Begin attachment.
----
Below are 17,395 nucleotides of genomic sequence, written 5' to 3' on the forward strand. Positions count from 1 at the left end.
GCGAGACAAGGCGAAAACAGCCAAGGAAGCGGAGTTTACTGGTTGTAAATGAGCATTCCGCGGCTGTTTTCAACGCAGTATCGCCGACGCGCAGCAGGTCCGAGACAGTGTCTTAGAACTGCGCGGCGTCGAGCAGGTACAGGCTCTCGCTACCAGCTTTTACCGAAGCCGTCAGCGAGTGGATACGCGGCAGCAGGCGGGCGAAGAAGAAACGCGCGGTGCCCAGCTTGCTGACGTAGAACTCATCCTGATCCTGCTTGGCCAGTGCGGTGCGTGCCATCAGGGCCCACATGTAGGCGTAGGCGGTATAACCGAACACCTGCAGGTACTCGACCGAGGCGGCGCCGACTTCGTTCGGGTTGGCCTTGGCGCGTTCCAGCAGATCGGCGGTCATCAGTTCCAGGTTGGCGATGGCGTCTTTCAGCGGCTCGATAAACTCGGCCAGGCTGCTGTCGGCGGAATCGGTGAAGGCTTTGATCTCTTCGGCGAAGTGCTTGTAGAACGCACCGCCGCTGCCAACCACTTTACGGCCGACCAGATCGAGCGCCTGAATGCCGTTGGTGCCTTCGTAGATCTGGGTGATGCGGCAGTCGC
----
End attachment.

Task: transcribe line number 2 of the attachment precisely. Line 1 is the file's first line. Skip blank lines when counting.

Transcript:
GCGAGACAAGGCGAAAACAGCCAAGGAAGCGGAGTTTACTGGTTGTAAATGAGCATTCCGCGGCTGTTTTCAACGCAGTATCGCCGACGCGCAGCAGGTCCGAGACAGTGTCTTAGAACTGCGCGGCGTCGAGCAGGTACAGGCTCTCGCTACCAGCTTTTACCGAAGCCGTCAGCGAGTGGATACGCGGCAGCAGGCGGGCGAAGAAGAAACGCGCGGTGCCCAGCTTGCTGACGTAGAACTCATCCTGATCCTGCTTGGCCAGTGCGGTGCGTGCCATCAGGGCCCACATGTAGGCGTAGGCGGTATAACCGAACACCTGCAGGTACTCGACCGAGGCGGCGCCGACTTCGTTCGGGTTGGCCTTGGCGCGTTCCAGCAGATCGGCGGTCATCAGTTCCAGGTTGGCGATGGCGTCTTTCAGCGGCTCGATAAACTCGGCCAGGCTGCTGTCGGCGGAATCGGTGAAGGCTTTGATCTCTTCGGCGAAGTGCTTGTAGAACGCACCGCCGCTGCCAACCACTTTACGGCCGACCAGATCGAGCGCCTGAATGCCGTTGGTGCCTTCGTAGATCTGGGTGATGCGGCAGTCGC